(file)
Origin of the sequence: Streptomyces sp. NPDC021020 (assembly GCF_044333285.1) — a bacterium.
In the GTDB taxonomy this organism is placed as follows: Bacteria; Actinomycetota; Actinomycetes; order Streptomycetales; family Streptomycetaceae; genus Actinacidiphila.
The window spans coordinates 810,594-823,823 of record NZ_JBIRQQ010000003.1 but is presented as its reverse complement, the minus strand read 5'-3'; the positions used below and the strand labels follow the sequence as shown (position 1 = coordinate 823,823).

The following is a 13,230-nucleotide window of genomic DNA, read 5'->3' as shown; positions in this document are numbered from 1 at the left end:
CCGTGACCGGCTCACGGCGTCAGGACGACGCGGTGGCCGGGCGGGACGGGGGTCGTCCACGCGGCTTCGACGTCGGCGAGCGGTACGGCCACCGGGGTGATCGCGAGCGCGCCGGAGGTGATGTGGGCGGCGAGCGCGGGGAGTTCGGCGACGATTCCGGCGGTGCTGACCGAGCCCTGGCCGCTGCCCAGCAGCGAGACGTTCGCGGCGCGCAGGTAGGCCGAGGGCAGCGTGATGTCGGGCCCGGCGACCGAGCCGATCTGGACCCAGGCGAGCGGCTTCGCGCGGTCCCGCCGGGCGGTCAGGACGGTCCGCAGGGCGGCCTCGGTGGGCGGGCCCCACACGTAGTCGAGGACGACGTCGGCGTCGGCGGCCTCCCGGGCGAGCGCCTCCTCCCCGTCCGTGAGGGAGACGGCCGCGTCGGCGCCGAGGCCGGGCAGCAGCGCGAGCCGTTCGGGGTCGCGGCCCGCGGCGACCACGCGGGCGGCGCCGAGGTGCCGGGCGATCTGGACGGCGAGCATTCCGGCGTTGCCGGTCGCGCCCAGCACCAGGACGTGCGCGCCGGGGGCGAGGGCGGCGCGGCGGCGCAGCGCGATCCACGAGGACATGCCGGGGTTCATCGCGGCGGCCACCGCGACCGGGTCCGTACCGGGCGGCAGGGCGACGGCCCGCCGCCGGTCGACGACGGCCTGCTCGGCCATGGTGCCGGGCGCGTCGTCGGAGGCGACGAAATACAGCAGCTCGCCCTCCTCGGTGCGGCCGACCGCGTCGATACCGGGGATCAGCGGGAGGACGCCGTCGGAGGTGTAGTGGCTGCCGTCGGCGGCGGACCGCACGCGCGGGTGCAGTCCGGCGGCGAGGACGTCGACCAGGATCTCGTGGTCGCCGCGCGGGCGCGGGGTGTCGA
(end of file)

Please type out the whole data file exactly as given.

Origin of the sequence: Streptomyces sp. NPDC021020 (assembly GCF_044333285.1) — a bacterium.
In the GTDB taxonomy this organism is placed as follows: Bacteria; Actinomycetota; Actinomycetes; order Streptomycetales; family Streptomycetaceae; genus Actinacidiphila.
The window spans coordinates 810,594-823,823 of record NZ_JBIRQQ010000003.1 but is presented as its reverse complement, the minus strand read 5'-3'; the positions used below and the strand labels follow the sequence as shown (position 1 = coordinate 823,823).

The following is a 13,230-nucleotide window of genomic DNA, read 5'->3' as shown; positions in this document are numbered from 1 at the left end:
CCGTGACCGGCTCACGGCGTCAGGACGACGCGGTGGCCGGGCGGGACGGGGGTCGTCCACGCGGCTTCGACGTCGGCGAGCGGTACGGCCACCGGGGTGATCGCGAGCGCGCCGGAGGTGATGTGGGCGGCGAGCGCGGGGAGTTCGGCGACGATTCCGGCGGTGCTGACCGAGCCCTGGCCGCTGCCCAGCAGCGAGACGTTCGCGGCGCGCAGGTAGGCCGAGGGCAGCGTGATGTCGGGCCCGGCGACCGAGCCGATCTGGACCCAGGCGAGCGGCTTCGCGCGGTCCCGCCGGGCGGTCAGGACGGTCCGCAGGGCGGCCTCGGTGGGCGGGCCCCACACGTAGTCGAGGACGACGTCGGCGTCGGCGGCCTCCCGGGCGAGCGCCTCCTCCCCGTCCGTGAGGGAGACGGCCGCGTCGGCGCCGAGGCCGGGCAGCAGCGCGAGCCGTTCGGGGTCGCGGCCCGCGGCGACCACGCGGGCGGCGCCGAGGTGCCGGGCGATCTGGACGGCGAGCATTCCGGCGTTGCCGGTCGCGCCCAGCACCAGGACGTGCGCGCCGGGGGCGAGGGCGGCGCGGCGGCGCAGCGCGATCCACGAGGACATGCCGGGGTTCATCGCGGCGGCCACCGCGACCGGGTCCGTACCGGGCGGCAGGGCGACGGCCCGCCGCCGGTCGACGACGGCCTGCTCGGCCATGGTGCCGGGCGCGTCGTCGGAGGCGACGAAATACAGCAGCTCGCCCTCCTCGGTGCGGCCGACCGCGTCGATACCGGGGATCAGCGGGAGGACGCCGTCGGAGGTGTAGTGGCTGCCGTCGGCGGCGGACCGCACGCGCGGGTGCAGTCCGGCGGCGAGGACGTCGACCAGGATCTCGTGGTCGCCGCGCGGGCGCGGGGTGTCGA